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In vitro antioxidant and anticancer effects of solvent fractions from Prunella vulgaris var. lilacina.

Hwang YJ, Lee EJ, Kim HR, Hwang KA - BMC Complement Altern Med (2013)

Bottom Line: The results clearly demonstrated that the P. vulgaris var. lilacina ethanol extract induced significant cytotoxic effects on the various cancer cell lines, and these effects were stronger than those induced by the P. vulgaris var. lilacina solvent fractions.We confirmed that the P. vulgaris var. lilacina ethanol extract and water fraction significantly increased the expression of p53, Bax and Fas.These results suggest that the ethanol extract from P. vulgaris var. lilacina and its fractions could be applied as natural sources of antioxidants and anticancer activities in food and in the pharmaceutical industry.

View Article: PubMed Central - HTML - PubMed

Affiliation: Department of Agrofood Resources, National Academy of Agricultural Science, RDA, Suwon, Gyeonggi-do 441-853, Republic of Korea. kah366@korea.kr.

ABSTRACT

Background: Recently, considerable attention has been focused on exploring the potential antioxidant properties of plant extracts or isolated products of plant origin. Prunella vulgaris var. lilacina is widely distributed in Korea, Japan, China, and Europe, and it continues to be used to treat inflammation, eye pain, headache, and dizziness. However, reports on the antioxidant activities of P. vulgaris var. lilacina are limited, particularly concerning the relationship between its phenolic content and antioxidant capacity. In this study, we investigated the antioxidant and anticancer activities of an ethanol extract from P. vulgaris var. lilacina and its fractions.

Methods: Dried powder of P. vulgaris var. lilacina was extracted with ethanol, and the extract was fractionated to produce the hexane fraction, butanol fraction, chloroform fraction and residual water fraction. The phenolic content was assayed using the Folin-Ciocalteu colorimetric method. Subsequently, the antioxidant activities of the ethanol extract and its fractions were analyzed employing various antioxidant assay methods including DPPH, FRAP, ABTS, SOD activity and production of reactive oxygen species. Additionally, the extract and fractions were assayed for their ability to exert cytotoxic activities on various cancer cells using the MTT assay. We also investigated the expression of genes associated with apoptotic cell death by RT-PCR.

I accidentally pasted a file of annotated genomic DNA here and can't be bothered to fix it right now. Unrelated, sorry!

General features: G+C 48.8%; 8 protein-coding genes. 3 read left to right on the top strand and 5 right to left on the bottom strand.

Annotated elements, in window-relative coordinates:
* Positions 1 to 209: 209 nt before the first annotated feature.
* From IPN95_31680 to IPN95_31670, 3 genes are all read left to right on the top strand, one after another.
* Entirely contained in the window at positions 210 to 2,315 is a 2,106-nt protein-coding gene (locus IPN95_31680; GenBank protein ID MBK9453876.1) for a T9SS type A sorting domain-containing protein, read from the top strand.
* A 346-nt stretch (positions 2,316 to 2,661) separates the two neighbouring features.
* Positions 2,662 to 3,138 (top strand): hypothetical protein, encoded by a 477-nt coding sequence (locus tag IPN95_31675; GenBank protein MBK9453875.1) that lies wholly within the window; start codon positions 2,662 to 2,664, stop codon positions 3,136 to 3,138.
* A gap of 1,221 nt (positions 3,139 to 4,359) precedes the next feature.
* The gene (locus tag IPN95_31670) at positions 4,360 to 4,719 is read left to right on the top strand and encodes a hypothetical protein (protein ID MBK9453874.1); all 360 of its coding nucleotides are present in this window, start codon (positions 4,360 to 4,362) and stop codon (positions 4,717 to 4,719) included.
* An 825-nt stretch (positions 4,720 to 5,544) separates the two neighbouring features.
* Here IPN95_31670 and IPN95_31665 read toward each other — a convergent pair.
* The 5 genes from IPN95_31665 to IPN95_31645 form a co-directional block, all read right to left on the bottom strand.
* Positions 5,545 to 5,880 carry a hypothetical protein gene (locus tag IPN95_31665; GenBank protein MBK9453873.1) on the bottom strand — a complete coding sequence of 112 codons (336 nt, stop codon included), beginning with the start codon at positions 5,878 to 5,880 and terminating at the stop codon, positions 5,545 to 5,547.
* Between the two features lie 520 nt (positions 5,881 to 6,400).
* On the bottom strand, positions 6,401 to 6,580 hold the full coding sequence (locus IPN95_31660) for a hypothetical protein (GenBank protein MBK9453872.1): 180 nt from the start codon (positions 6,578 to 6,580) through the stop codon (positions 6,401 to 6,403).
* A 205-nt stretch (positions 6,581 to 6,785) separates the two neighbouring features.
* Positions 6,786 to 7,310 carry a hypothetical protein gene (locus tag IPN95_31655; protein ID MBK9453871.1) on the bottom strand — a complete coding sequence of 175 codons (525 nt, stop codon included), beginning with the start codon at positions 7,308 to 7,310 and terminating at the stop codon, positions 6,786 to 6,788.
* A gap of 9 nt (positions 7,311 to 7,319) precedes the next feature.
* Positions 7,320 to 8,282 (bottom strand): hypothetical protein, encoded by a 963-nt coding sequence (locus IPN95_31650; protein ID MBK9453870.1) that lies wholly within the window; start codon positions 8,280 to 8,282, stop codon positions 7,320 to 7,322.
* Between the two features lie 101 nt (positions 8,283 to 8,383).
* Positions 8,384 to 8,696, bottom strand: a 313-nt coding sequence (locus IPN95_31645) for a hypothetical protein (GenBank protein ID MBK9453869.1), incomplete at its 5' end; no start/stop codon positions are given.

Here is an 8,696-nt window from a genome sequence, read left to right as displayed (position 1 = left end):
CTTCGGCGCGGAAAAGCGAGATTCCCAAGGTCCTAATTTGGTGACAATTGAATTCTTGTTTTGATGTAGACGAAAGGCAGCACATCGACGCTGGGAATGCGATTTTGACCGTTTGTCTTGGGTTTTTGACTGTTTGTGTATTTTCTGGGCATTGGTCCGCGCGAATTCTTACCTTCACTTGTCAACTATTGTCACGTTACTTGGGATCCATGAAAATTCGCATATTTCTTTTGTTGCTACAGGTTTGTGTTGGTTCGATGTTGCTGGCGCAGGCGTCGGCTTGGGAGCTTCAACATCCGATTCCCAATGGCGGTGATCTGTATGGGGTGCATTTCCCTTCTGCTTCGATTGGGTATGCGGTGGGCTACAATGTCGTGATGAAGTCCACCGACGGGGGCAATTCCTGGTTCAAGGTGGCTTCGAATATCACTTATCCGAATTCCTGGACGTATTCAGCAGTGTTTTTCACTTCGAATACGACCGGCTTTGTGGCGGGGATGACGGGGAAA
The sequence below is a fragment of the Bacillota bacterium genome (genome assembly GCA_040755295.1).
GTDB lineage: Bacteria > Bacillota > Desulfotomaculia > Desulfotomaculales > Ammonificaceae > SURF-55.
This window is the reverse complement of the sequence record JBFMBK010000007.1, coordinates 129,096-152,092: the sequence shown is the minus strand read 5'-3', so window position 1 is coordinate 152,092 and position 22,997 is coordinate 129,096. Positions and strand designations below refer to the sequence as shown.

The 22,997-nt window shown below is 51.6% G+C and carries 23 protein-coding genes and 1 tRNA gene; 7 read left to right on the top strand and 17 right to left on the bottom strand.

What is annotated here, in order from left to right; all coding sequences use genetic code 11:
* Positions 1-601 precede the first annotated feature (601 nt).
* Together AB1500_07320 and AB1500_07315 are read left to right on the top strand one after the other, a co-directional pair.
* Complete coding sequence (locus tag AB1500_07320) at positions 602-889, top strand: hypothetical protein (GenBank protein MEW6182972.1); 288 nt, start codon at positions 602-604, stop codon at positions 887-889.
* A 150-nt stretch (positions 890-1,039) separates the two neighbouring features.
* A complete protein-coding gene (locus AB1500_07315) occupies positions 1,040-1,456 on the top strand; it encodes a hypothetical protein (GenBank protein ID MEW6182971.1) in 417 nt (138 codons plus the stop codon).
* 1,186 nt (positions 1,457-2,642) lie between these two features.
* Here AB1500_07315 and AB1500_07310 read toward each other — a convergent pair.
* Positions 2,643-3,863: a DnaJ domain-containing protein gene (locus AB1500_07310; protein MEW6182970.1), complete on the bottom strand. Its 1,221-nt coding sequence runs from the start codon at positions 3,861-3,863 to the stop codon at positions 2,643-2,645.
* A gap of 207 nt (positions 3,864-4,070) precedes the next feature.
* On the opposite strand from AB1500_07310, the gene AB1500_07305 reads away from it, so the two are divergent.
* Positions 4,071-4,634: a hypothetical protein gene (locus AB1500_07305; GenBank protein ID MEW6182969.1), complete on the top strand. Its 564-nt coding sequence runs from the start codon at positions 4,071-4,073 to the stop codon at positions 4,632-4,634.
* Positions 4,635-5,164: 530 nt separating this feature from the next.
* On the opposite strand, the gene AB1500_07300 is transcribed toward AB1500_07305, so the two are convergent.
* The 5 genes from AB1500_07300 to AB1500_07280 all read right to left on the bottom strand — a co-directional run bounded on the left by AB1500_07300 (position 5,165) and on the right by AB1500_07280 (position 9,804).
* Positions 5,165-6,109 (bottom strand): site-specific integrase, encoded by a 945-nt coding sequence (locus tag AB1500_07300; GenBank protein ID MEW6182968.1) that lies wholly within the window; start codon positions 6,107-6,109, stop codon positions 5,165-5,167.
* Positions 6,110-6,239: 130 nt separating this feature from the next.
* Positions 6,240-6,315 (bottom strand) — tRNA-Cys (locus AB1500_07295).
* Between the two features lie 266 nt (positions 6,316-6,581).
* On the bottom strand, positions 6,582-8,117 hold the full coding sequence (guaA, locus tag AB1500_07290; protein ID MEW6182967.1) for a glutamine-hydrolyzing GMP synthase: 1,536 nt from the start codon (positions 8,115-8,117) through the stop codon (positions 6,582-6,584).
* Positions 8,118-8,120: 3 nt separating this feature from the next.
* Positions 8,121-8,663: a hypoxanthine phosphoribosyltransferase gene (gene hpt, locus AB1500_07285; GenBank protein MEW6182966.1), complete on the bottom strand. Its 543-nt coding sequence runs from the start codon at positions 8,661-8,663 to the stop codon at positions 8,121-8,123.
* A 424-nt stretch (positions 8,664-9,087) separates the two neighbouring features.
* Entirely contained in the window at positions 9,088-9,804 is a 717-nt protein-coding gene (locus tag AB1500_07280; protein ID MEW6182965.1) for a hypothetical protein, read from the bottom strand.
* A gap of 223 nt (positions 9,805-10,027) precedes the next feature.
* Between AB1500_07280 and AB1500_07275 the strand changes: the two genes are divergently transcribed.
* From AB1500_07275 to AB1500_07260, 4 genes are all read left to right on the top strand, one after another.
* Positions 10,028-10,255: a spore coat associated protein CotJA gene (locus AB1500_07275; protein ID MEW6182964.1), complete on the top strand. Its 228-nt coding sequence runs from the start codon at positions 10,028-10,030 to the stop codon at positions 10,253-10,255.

Results: The total phenolic contents of the ethanol extract and water fraction of P. vulgaris var. lilacina were 303.66 and 322.80 mg GAE/g dry weight (or fractions), respectively. The results showed that the ethanol extract and the water fraction of P. vulgaris var. lilacina had higher antioxidant content than other solvent fractions, similar to their total phenolic content. Anticancer activity was also tested using the HepG2, HT29, A549, MKN45 and HeLa cancer cell lines. The results clearly demonstrated that the P. vulgaris var. lilacina ethanol extract induced significant cytotoxic effects on the various cancer cell lines, and these effects were stronger than those induced by the P. vulgaris var. lilacina solvent fractions. We also investigated the expression of genes associated with apoptotic cell death. We confirmed that the P. vulgaris var. lilacina ethanol extract and water fraction significantly increased the expression of p53, Bax and Fas.

Conclusions: These results suggest that the ethanol extract from P. vulgaris var. lilacina and its fractions could be applied as natural sources of antioxidants and anticancer activities in food and in the pharmaceutical industry.

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Related in: MedlinePlus

Reactive oxygen species scavenging activities of Prunella vulgaris var. lilacina. Cells were treated with solvent fractions of Prunella vulgaris var. lilacina at 10 μg/mL. After treatment for 24 h, ROS was stained with a DCF-DA for 30 min, and the generation of ROS was analyzed with fluorescence microscopy.
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Figure 1: Reactive oxygen species scavenging activities of Prunella vulgaris var. lilacina. Cells were treated with solvent fractions of Prunella vulgaris var. lilacina at 10 μg/mL. After treatment for 24 h, ROS was stained with a DCF-DA for 30 min, and the generation of ROS was analyzed with fluorescence microscopy.

Mentions: To investigate the intracellular levels of ROS, the cell-permeable probe DCF-DA was utilized. Non-fluorescent DCF-DA, hydrolyzed to DCFH inside the cells, yields highly fluorescent DCF-DA in the presence of intracellular hydrogen peroxide and related peroxides [32]. We examined whether P. vulgaris var. lilacina extract and its fractions inhibited LPS-induced ROS generation. As shown in Figure 1, LPS treatment significantly increased ROS formation in RAW264.7 cells as determined by DCF fluorescence. However, treatment with P. vulgaris var. lilacina extract and its fractions blocked LPS-induced ROS generation similar to the results obtained for the antioxidant assays.